Sequential Art
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Sequential Art

In comics studies, sequential art is a term proposed by comics artist Will Eisner[1] to describe art forms that use images deployed in a specific order for the purpose of graphic storytelling[2] (i.e., narration of graphic stories)[3] or conveying information.[2] The best-known example of sequential art is comics.[4]

Etymology

The term "sequential art" was coined in 1985 by comics artist Will Eisner in his book Comics and Sequential Art.[1] Eisner analyzed this form into four elements: design, drawing, caricature, and writing.[1]

Scott McCloud, another comics artist, elaborated the explanation further, in his books Understanding Comics (1993) and Reinventing Comics (2000). In Understanding Comics, he notes that the movie roll, before it is being projected, arguably could be seen as a very slow comic.[5]

Related terms include: visual narrative,[6]graphic narrative,[7]pictorial narrative,[8]sequential narrative,[9]sequential pictorial narrative,[10]sequential storytelling,[11][12]graphic literature,[13][11][14][15]sequential literature,[16] and narrative illustration.[17] The related term sequential sculpture has also been used.[18]

See also

References

  1. ^ a b c Will Eisner, Comics and Sequential Art, Poorhouse Press, 1990 (1st ed.: 1985), p. 5.
  2. ^ a b Will Eisner, Graphic Storytelling and Visual Narrative, W. W. Norton, 2008 (1st. ed.: Poorhouse Press, 1996), "Introduction: Comics as a Medium."
  3. ^ The term "graphic stories" is variously used as a synonym for either works of graphic literature (cf. Robert C. Harvey, The Art of the Comic Book: An Aesthetic History, University Press of Mississippi, 1996, p. 109; Robert G. Weiner (ed.), Graphic Novels and Comics in Libraries and Archives: Essays on Readers, Research, History and Cataloging, McFarland, 2010, p. 177) or graphic novels (cf. Robert S. Petersen, Comics, Manga, and Graphic Novels: A History of Graphic Narratives, ABC-CLIO, 2011, p. 222); here the former meaning is intended.
  4. ^ Scott McCloud, Understanding Comics, Harper Perennial, 1993, p. 5.
  5. ^ "You might say that before it's projected, film is just a very very very very slow comic!"--Scott McCloud as quoted in Michael Cadden, Telling Children's Stories: Narrative Theory and Children's Literature, University of Nebraska Press, 2010, p. 149.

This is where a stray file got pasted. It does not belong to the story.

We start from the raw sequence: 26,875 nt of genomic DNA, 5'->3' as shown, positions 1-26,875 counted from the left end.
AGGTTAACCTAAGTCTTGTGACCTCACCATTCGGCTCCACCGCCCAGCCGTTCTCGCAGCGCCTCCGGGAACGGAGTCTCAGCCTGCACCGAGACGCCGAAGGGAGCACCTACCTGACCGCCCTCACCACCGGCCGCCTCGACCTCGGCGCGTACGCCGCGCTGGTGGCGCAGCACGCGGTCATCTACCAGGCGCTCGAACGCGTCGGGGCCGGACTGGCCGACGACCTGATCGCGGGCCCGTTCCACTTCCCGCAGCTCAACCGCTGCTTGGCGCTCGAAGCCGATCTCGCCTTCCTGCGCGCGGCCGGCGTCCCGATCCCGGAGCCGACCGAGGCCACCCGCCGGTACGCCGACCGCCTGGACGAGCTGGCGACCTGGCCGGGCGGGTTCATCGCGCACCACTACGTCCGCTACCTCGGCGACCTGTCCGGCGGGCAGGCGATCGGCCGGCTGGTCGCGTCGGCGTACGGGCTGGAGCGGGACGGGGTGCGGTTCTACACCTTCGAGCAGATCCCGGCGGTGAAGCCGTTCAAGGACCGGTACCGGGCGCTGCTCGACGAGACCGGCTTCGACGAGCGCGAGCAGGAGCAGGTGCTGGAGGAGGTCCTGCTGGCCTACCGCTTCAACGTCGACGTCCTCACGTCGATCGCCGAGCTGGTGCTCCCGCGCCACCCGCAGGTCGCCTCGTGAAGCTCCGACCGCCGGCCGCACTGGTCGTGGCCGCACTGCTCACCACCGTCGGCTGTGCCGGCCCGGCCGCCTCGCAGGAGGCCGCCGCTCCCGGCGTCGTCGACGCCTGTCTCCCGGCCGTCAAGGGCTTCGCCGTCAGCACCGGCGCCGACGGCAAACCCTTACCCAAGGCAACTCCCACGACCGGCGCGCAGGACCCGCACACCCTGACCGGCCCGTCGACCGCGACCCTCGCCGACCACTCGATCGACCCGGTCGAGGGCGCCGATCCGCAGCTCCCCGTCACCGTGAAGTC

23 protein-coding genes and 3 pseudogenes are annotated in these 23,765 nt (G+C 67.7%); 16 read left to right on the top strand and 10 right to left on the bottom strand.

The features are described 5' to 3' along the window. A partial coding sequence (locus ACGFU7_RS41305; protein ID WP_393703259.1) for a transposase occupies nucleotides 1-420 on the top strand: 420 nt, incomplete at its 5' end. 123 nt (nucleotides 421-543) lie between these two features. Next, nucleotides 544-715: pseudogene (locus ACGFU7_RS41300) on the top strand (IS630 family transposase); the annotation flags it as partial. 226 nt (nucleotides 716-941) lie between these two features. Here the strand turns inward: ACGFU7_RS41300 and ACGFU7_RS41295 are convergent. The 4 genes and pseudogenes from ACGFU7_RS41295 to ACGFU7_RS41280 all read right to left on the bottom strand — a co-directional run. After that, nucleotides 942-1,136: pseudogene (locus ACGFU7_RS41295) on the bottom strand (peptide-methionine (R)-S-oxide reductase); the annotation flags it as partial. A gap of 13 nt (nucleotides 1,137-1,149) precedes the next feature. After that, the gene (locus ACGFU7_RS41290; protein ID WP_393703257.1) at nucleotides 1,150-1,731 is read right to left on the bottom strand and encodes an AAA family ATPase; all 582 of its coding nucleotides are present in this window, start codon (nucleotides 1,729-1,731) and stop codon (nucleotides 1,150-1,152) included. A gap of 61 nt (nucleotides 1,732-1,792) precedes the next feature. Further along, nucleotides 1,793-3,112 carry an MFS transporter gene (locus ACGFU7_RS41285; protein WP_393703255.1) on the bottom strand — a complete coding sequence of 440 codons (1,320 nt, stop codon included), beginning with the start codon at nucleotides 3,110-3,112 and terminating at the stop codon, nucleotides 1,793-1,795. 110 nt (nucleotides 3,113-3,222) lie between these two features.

6. ^ Will Eisner, Comics and Sequential Art, Poorhouse Press, 1990, p. 26.
  7. ^ Lan Dong (ed.), Teaching Comics and Graphic Narratives: Essays on Theory, Strategy and Practice, McFarland, 2012, p. v.
  8. ^ Neil Cohn (ed.), The Visual Narrative Reader, Bloomsbury, 2016, p. 26.
  9. ^ Hannah Miodrag, Comics and Language: Reimagining Critical Discourse on the Form, University Press of Mississippi, 2013, p. 143.
  10. ^ Aaron Meskin and Roy T. Cook (eds.), The Art of Comics: A Philosophical Approach, Wiley-Blackwell, 2012, p. xxx.
  11. ^ a b Carole Ann Moleti, "Graphic Literature: A Blend of Genre, Medium, and Form: An International Survey of Graphic Literature", The Internet Review of Science Fiction, June 2008.
  12. ^ Durwin S. Talon, Panel Discussions: Design in Sequential Art Storytelling, TwoMorrows Publishing, 2007, p. 102.
  13. ^ A term first coined in Italian by Hugo Pratt as letteratura disegnata (see Gianni Brunoro, Corto come un romanzo nuovo. Illazioni su Corto Maltese ultimo eroe romantico, 2nd ed., Milan: Lizard, 2008, p. 225).
  14. ^ Andrew D. Arnold, "A Graphic Literature Library", Time, Nov. 21, 2003.
  15. ^ J. J. Llorence, "Exploring Graphic Literature as a Genre and its Place in Academic Curricula", McNair Scholars Journal 15(1), 2011.
  16. ^ Keith Dallas, American Comic Book Chronicles: The 1980s, TwoMorrows Publishing, 2013, p. 117.
  17. ^ Shane McCausland and Yin Hwang (eds.), On Telling Images of China: Essays in Narrative Painting and Visual Culture, Hong Kong University Press, 2013, p. 23 n. 12.
  18. ^ Cf. Elaine H. Kim and Chungmoo Choi (eds.), Dangerous Women: Gender and Korean Nationalism, Routledge, 2012, p. 6: "[Yong Soon] Min's ... visual essay, "Mother Load," features the bojagi wrapping cloth... The first two parts of this sequential sculpture refer to the past and present of ... Korea."

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